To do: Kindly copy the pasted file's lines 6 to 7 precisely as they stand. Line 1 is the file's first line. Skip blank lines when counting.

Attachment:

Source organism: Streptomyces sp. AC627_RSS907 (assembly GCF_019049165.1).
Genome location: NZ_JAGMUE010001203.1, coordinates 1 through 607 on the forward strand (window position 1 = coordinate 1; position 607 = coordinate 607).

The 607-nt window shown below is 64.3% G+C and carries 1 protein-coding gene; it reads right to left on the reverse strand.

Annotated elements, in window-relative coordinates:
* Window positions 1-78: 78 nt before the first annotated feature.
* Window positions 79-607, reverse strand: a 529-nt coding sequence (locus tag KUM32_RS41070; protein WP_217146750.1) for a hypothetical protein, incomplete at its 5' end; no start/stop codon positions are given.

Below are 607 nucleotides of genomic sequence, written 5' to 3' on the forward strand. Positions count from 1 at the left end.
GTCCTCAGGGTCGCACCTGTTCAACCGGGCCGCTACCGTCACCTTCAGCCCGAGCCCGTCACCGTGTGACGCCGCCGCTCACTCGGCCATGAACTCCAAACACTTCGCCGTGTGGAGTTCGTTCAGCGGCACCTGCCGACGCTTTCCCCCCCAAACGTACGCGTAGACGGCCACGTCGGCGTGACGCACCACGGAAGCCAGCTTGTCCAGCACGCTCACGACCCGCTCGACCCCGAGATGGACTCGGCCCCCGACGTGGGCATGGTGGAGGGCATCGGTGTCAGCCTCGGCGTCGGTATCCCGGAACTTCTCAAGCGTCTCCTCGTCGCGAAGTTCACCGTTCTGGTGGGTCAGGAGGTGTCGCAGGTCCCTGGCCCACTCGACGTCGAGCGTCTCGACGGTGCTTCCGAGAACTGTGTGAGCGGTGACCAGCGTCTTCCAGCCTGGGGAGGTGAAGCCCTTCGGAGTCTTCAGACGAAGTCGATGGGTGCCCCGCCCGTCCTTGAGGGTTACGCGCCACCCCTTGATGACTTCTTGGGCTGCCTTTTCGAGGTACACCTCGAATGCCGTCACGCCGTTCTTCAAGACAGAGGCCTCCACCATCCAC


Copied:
* Window positions 79-607, reverse strand: a 529-nt coding sequence (locus tag KUM32_RS41070; protein WP_217146750.1) for a hypothetical protein, incomplete at its 5' end; no start/stop codon positions are given.

Below are 607 nucleotides of genomic sequence, written 5' to 3' on the forward strand. Positions count from 1 at the left end.